Indonesia has the highest rate of deforestation in the world, according to Greenpeace UK. In the last 25 years, the country has lost 31 million hectares of forest, an area that is almost equal to the size of Germany.
Biteback has developed a process to extract oil from edible insects. This is a much more sustainable option to palm oil – 150 tonnes of insect oil can be produced in one hectare of land per year, compared to just 4 tonnes a year in the same area.
Palm oil is used in a lot of products; you probably don’t even realize how much of it you consume a year. It’s the most traded vegetable oil internationally, it can be found in 50% of all packaged items at the grocery store – everything from that frozen pizza to cosmetics. Since Indonesia is the largest producer of palm oil, the country’s land is suffering. In 2015, Indonesia actually (temporarily) surpassed the United States in greenhouse gas emissions due to slash-and-burn practice to clear the land to make a room for palm oil plantation.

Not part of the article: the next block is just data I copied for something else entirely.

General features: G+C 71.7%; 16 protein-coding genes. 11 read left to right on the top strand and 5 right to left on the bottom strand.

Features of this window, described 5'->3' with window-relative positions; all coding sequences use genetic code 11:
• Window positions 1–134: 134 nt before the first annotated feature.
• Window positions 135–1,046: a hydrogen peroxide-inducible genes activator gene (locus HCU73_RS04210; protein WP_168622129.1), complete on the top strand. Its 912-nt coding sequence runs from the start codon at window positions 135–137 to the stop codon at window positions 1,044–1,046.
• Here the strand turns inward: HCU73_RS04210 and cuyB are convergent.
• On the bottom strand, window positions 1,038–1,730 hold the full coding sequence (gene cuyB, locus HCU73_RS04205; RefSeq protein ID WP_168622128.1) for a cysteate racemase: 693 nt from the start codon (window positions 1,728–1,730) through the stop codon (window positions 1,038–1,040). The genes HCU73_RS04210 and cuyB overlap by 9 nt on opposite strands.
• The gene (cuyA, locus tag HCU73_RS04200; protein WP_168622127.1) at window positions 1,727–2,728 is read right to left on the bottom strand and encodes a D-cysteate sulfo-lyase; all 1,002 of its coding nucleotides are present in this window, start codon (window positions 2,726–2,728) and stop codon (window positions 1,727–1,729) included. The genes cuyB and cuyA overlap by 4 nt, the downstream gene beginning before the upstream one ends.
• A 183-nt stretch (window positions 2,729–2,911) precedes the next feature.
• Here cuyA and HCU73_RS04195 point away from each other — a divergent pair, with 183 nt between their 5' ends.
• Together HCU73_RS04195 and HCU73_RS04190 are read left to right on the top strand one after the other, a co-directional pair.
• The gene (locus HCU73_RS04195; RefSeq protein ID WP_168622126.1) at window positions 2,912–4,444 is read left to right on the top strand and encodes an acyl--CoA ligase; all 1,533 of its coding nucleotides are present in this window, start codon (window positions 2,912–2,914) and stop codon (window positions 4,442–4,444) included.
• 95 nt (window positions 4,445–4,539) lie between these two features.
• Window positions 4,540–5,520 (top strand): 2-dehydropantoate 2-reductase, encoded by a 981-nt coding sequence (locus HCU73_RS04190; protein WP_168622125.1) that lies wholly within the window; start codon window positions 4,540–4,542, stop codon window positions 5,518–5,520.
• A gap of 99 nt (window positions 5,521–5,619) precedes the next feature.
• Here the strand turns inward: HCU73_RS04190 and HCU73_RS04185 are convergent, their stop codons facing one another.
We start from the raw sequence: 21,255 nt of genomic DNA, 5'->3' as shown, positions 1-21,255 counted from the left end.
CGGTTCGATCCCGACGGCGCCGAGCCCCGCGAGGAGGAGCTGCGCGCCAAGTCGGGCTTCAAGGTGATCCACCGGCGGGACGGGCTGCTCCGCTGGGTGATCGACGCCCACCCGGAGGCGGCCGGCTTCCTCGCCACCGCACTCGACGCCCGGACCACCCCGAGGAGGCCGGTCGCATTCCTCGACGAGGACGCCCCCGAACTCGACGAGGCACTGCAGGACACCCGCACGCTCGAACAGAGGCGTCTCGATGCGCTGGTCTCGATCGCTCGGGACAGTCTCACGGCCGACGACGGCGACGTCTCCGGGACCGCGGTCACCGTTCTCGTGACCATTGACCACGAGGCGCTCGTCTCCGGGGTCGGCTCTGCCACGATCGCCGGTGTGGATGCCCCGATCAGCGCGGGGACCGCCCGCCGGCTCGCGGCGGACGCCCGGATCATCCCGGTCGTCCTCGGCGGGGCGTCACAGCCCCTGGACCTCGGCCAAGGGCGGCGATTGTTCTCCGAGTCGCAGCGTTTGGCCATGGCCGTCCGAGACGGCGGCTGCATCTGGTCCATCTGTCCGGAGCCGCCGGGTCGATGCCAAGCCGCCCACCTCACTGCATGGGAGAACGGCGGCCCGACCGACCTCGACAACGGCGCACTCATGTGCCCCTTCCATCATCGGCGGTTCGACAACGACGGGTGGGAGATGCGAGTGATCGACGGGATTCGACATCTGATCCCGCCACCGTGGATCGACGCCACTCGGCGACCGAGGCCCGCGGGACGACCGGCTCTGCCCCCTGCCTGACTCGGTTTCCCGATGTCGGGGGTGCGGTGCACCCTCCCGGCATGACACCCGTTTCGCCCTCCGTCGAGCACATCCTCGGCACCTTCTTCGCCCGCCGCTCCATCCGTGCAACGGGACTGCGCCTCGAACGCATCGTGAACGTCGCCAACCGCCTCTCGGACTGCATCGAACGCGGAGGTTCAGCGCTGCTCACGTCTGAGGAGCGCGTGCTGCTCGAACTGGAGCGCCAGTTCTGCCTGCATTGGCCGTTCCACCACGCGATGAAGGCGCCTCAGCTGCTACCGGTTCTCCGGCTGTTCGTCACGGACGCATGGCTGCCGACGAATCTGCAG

The oil that Biteback has created is of the same consistency as regular cooking oil, and testers said they didn’t notice any difference in taste. And because the oil is made of insects, it’s high in iron, addressing another core problem: anemia caused by iron deficiency. Biteback’s insect oil could do more than help with deforestation, it could also provide the world with a vital nutrient in an easy-to-use method.